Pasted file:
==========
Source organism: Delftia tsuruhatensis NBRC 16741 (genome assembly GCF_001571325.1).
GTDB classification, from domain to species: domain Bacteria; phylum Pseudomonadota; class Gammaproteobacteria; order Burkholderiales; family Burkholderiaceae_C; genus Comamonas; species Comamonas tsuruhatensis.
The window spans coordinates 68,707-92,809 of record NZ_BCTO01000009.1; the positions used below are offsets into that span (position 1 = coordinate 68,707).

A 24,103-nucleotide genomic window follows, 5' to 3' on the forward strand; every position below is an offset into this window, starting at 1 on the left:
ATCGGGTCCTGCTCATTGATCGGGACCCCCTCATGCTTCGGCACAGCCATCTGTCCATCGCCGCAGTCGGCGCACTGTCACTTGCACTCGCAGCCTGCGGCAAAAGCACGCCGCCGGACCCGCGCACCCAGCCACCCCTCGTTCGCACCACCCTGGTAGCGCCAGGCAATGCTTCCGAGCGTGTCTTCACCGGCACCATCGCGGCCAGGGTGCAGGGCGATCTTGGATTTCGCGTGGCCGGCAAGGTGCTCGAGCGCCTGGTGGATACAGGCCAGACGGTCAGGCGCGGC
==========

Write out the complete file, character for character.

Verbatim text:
Source organism: Delftia tsuruhatensis NBRC 16741 (genome assembly GCF_001571325.1).
GTDB classification, from domain to species: domain Bacteria; phylum Pseudomonadota; class Gammaproteobacteria; order Burkholderiales; family Burkholderiaceae_C; genus Comamonas; species Comamonas tsuruhatensis.
The window spans coordinates 68,707-92,809 of record NZ_BCTO01000009.1; the positions used below are offsets into that span (position 1 = coordinate 68,707).

A 24,103-nucleotide genomic window follows, 5' to 3' on the forward strand; every position below is an offset into this window, starting at 1 on the left:
ATCGGGTCCTGCTCATTGATCGGGACCCCCTCATGCTTCGGCACAGCCATCTGTCCATCGCCGCAGTCGGCGCACTGTCACTTGCACTCGCAGCCTGCGGCAAAAGCACGCCGCCGGACCCGCGCACCCAGCCACCCCTCGTTCGCACCACCCTGGTAGCGCCAGGCAATGCTTCCGAGCGTGTCTTCACCGGCACCATCGCGGCCAGGGTGCAGGGCGATCTTGGATTTCGCGTGGCCGGCAAGGTGCTCGAGCGCCTGGTGGATACAGGCCAGACGGTCAGGCGCGGC